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Geranium Himalayense

All You Ever Wanted to Know About the Geranium Himalayense

Geranium Himalayense refers to the floral species which is from the Himalayan region, as the name indicates. This Geranium is also sold in nurseries sometimes as Geranium grandiflorum.

Typically, the genus Geranium refers to plants that have many long-blooming, bright and colorful flowers and also a dense foliage of lobed leaves which are naturally mound-shaped. They are often used in colorful borders, rock gardens or as plants to enhance a woodland setting. They go by the common name Cranesbill which actually refers to the beaklike fruit. These plants do well in full or partial sun, and they generally stay evergreen. It is, however, necessary to protect these plants from hot afternoon sun in warmer climates. 

A confusing detail for many novice gardeners is that the plant popularly called geranium in stores actually refers to the genus Pelargonium and is actually a different set of indoor and outdoor plants.

The Geranium Himalayense is known to have the largest flowers in the genus as the flowers can be up to 2 inches across and they have the distinctive deeply lobed leaves also. The contrast of the flowers to the leaves is part of the drama of this plant. The plant does particularly well in settings where the summers are not unduly hot and while it handles drought and shade it really buckles under heat and humidity. This plant is variously referred to as Lilac Cranesbill or Himalayan Cranebill in nurseries and at plant retailers. The flower can be seen in its natural habitat in India, Russia and western China, and as a cultivated plant across the globe.

This perennial which grows up to 6-12 inches in height should ideally be planted 18 to 24 inches apart as it does have a tendency to sprawl. Gardeners with experience recommend that the plant be placed in a location where it can get sun and shade. The bloom of the Geranium Himalayense is described as being violet-blue, blue, purple and even pinkish lavender depending on the time of day and the angle in which one catches the flower. While there may be some disagreement in terms of the exact color description, all those who see the flower are likely to agree that it is a pretty and noticeable addition to any garden color scheme. It is vibrant in providing contrast to a multi-colored garden and simultaneously it can be mellow in adding tone to a predominantly blue and purple landscape. The flowers tend to bloom anytime between early spring and late fall.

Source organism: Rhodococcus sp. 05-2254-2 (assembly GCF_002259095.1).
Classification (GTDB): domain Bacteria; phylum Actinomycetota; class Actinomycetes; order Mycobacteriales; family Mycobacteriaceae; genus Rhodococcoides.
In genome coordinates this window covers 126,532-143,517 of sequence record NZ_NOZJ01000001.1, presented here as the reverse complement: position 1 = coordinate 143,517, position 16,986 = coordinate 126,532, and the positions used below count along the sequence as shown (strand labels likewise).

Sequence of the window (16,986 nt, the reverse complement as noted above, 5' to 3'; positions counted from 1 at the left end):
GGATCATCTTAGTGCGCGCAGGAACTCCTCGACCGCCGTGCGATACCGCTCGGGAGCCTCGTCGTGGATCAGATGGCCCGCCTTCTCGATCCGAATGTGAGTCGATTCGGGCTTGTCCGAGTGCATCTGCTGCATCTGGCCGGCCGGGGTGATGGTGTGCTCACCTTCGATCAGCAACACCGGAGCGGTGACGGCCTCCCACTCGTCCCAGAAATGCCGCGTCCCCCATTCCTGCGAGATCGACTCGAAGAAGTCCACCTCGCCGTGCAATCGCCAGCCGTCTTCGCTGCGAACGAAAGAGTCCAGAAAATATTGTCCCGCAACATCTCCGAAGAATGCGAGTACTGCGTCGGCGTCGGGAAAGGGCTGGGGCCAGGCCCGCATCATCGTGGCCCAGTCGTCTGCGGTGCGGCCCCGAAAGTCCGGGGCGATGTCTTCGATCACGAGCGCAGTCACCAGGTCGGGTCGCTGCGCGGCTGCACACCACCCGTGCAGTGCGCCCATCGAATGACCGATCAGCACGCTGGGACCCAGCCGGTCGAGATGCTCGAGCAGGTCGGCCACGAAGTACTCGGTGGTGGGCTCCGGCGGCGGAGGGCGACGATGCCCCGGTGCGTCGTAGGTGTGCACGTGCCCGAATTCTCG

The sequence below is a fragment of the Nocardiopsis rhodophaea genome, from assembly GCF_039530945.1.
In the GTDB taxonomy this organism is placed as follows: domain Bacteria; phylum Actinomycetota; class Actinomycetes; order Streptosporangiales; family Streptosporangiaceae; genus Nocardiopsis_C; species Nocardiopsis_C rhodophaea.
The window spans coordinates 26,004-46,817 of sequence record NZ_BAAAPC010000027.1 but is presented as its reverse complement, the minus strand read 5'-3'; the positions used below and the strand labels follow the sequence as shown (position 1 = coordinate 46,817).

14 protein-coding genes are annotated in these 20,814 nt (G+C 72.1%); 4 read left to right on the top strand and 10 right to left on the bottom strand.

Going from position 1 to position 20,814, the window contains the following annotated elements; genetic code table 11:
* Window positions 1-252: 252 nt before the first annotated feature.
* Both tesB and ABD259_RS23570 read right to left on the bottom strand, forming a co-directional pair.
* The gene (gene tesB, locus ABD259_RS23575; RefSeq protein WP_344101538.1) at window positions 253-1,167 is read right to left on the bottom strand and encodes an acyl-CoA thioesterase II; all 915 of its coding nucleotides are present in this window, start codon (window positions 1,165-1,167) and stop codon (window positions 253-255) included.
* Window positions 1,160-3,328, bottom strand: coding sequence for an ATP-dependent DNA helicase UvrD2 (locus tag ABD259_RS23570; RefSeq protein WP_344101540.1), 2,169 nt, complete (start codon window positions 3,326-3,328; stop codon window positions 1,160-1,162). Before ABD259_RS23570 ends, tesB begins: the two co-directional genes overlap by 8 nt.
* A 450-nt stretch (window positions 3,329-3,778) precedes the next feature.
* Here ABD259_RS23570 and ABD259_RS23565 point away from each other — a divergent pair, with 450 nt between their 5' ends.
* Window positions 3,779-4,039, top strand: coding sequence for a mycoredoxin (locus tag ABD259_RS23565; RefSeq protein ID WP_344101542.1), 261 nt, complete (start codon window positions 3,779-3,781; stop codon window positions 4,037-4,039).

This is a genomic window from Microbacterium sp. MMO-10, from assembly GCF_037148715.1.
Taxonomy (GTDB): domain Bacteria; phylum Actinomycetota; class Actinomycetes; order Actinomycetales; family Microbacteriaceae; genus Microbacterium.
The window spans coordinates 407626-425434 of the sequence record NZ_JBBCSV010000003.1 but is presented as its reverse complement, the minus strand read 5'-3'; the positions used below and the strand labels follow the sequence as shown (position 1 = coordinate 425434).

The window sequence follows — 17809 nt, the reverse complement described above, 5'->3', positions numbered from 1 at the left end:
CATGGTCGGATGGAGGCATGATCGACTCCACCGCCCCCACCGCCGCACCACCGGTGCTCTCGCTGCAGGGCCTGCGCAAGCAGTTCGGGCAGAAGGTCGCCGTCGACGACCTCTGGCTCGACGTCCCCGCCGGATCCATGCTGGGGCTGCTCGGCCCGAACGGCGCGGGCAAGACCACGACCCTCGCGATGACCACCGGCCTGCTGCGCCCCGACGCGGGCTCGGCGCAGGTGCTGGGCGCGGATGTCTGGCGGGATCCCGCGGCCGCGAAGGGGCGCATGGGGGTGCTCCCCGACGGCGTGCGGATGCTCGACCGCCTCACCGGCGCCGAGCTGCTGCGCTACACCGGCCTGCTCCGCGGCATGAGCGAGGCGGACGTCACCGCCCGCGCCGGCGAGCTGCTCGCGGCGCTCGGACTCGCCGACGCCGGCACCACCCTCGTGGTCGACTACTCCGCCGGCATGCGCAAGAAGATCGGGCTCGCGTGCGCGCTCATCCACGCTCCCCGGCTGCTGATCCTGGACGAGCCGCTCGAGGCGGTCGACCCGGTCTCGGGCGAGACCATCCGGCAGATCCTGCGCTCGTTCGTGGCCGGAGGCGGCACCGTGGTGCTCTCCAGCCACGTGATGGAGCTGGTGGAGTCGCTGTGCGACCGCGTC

The plant does well in a range of soil types and according to specific horticultural tips the recommended soil types are 5.6 to 6.0 (acidic), 6.1 to 6.5 (mildly acidic), 6.6 to 7.5 (neutral), 7.6 to 7.8 (mildly alkaline) and 7.9 to 8.5 (alkaline). The Geranium Himalayense has average water needs and while regular watering is suggested, those tending the plant should definitely look out for over-watering.

This plant is usually propagated by dividing the root ball; dividing rhizomes, tubers, corms or bulbs; from herbaceous stem cuttings; from seed which may be sown directly outdoors in fall or sown in vented containers, cold frame or unheated greenhouse in winter. The sowing has to be stratified if it is going to be indoors.

Gardeners planning to collect their own seeds will find the following suggestions helpful.
You should bag the seed heads to make sure that you capture all ripening seeds. It is a good idea to allow pods to dry on the plant and then break it open to collect seeds.

The Geranium Himalayense makes for elegant borders and since it thrives even under shrubs it is easy to use it in various sections of a landscape design.


 

 


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